In 2007, the Task Force on Poverty noted that only about 1 in 7 families qualifying for federal childcare assistance actually received it. As a result, poor families paid a disproportionate share of their income towards childcare that was often inadequate, and were often forced to choose between things like rent or childcare, or employment and childcare. The Task Force recommended doubling federal spending for early care and education initiatives, with states coordinating childcare, Head Start, pre-K, and other programs for children from birth to age five, promoting healthy child development and more work opportunities for parents.

Five years later, the percentage of families qualifying for federal childcare assistance that actually receive it has barely budged, and there are waiting lists across the country. Poverty rates for families headed by a single mom drop from 40.7 percent to 14 percent when she has full-time, year-round employment—tough for anyone to do when you don’t have access or can’t afford a safe, reliable place for your kids.

Moreover, research shows that low-income mothers who receive childcare subsidies are more likely to be employed, work more hours, and work standard schedules compared to mothers without subsidies. That’s not only good for the parent, it’s good for kids too since a more reliable parental presence has a dramatic impact on children’s brain development.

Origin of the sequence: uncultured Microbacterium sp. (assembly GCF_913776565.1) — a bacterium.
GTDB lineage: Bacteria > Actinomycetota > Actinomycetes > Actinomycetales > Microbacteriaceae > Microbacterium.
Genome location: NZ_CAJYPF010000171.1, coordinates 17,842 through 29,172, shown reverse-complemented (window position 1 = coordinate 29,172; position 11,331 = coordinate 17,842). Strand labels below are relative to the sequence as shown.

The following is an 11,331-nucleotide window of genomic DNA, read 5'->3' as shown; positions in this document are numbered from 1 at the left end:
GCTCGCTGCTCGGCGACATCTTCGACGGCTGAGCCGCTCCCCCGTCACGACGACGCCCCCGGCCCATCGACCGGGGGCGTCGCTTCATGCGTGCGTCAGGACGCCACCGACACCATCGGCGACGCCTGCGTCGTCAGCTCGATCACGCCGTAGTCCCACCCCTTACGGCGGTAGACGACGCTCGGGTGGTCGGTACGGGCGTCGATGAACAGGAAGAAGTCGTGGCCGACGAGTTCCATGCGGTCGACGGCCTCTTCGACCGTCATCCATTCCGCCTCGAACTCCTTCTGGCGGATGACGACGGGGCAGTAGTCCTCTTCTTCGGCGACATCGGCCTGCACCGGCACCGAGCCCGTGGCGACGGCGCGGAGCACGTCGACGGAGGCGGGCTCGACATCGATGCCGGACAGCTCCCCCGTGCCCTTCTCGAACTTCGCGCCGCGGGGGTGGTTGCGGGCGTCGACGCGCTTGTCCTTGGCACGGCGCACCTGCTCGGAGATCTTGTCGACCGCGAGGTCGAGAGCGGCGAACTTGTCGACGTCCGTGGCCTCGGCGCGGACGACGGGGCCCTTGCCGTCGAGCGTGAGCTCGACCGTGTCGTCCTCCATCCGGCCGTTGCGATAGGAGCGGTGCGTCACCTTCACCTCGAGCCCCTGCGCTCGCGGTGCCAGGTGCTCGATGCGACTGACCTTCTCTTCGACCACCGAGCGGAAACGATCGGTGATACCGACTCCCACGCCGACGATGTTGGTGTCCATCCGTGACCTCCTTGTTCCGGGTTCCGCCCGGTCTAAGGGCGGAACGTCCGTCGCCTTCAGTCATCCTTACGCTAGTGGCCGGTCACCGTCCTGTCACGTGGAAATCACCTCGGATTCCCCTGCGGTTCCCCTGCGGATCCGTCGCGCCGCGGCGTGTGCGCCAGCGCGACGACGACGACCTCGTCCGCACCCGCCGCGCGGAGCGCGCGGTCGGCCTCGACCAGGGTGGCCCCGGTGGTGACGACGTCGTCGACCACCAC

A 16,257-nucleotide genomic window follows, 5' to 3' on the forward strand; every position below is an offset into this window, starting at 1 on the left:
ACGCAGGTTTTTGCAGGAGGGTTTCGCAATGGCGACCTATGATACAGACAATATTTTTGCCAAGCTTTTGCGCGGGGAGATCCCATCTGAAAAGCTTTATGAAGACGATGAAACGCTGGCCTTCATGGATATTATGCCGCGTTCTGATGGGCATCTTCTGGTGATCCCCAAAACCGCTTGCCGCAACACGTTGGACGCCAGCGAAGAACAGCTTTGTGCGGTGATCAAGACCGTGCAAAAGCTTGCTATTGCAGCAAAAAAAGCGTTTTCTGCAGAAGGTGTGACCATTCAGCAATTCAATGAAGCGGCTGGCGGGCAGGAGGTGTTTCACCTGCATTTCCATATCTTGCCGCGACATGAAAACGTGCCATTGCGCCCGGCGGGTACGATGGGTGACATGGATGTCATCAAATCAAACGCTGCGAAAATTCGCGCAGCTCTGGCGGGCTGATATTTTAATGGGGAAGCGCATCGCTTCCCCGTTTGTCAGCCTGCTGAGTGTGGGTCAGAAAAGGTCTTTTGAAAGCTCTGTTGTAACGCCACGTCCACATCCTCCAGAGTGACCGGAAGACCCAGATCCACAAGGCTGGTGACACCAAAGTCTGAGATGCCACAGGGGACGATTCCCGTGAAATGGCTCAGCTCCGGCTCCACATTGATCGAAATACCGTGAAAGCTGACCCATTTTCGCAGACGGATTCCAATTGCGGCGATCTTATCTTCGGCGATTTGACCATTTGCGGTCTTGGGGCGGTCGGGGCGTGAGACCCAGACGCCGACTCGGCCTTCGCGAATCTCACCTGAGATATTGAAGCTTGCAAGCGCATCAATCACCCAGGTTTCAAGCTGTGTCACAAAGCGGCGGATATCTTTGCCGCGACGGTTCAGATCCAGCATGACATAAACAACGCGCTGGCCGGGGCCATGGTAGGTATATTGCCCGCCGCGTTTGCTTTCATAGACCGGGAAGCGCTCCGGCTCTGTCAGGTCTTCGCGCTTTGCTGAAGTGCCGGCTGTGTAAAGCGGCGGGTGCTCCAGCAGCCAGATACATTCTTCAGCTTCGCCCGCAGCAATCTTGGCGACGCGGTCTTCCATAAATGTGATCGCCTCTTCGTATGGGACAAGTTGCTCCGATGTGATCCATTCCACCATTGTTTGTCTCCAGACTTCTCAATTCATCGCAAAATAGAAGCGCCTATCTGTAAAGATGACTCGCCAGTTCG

But instead of bolstering childcare we are moving in the opposite direction. It’s funded with a fixed federal block grant so funding hasn’t risen with increased demand. The Recovery Act provided a temporary boost that allowed states to provide care for an estimated 314,000 children in 2010, according to the Department of Health and Human Services. But that money ran out and wasn’t extended for FY2012.   The result? A recent study by the National Women’s Law Center (NWLC) reveals that families in thirty-seven states were worse off under one or more key child care policies in 2011 than they were in 2010, and only better off in one or more of those areas in eleven states.

NWLC is a great place to stay informed and get involved on this issue.

A Current Battle – Unemployment Extension

We know a parent being unemployed can affect a child’s development in the short-term—including psychological stress and academic performance, and increased incidences of abuse and neglect—and in diminished career opportunities and earnings as an adult over the long-term.

Unemployed workers still outnumber available jobs by over 4-to-1. Yet Congress has refused to offer a clean yearlong extension to help people meet basic expenses, and a two-month extension expires on February 29th. In 2010, federal and state unemployment benefits kept 3.2 million people out of poverty, according to Rabbi Steve Gutow, president of the Jewish Council for Public Affairs.

“We have the opportunity to prevent the completely avoidable slide into poverty and hunger for those looking each day to return to work,” writes Gutow. “A full one year extension to weather the slow recovery is the right thing to do for our economy, for families and individuals who should not have to ask for help, and for the pursuit of justice.”

For further reading and additional resources please see the extended version of this post at The Nation.

Greg Kaufmann

Greg Kaufmann

Greg Kaufmann is a Senior Fellow at the Center for American Progress and Editor of TalkPoverty.org.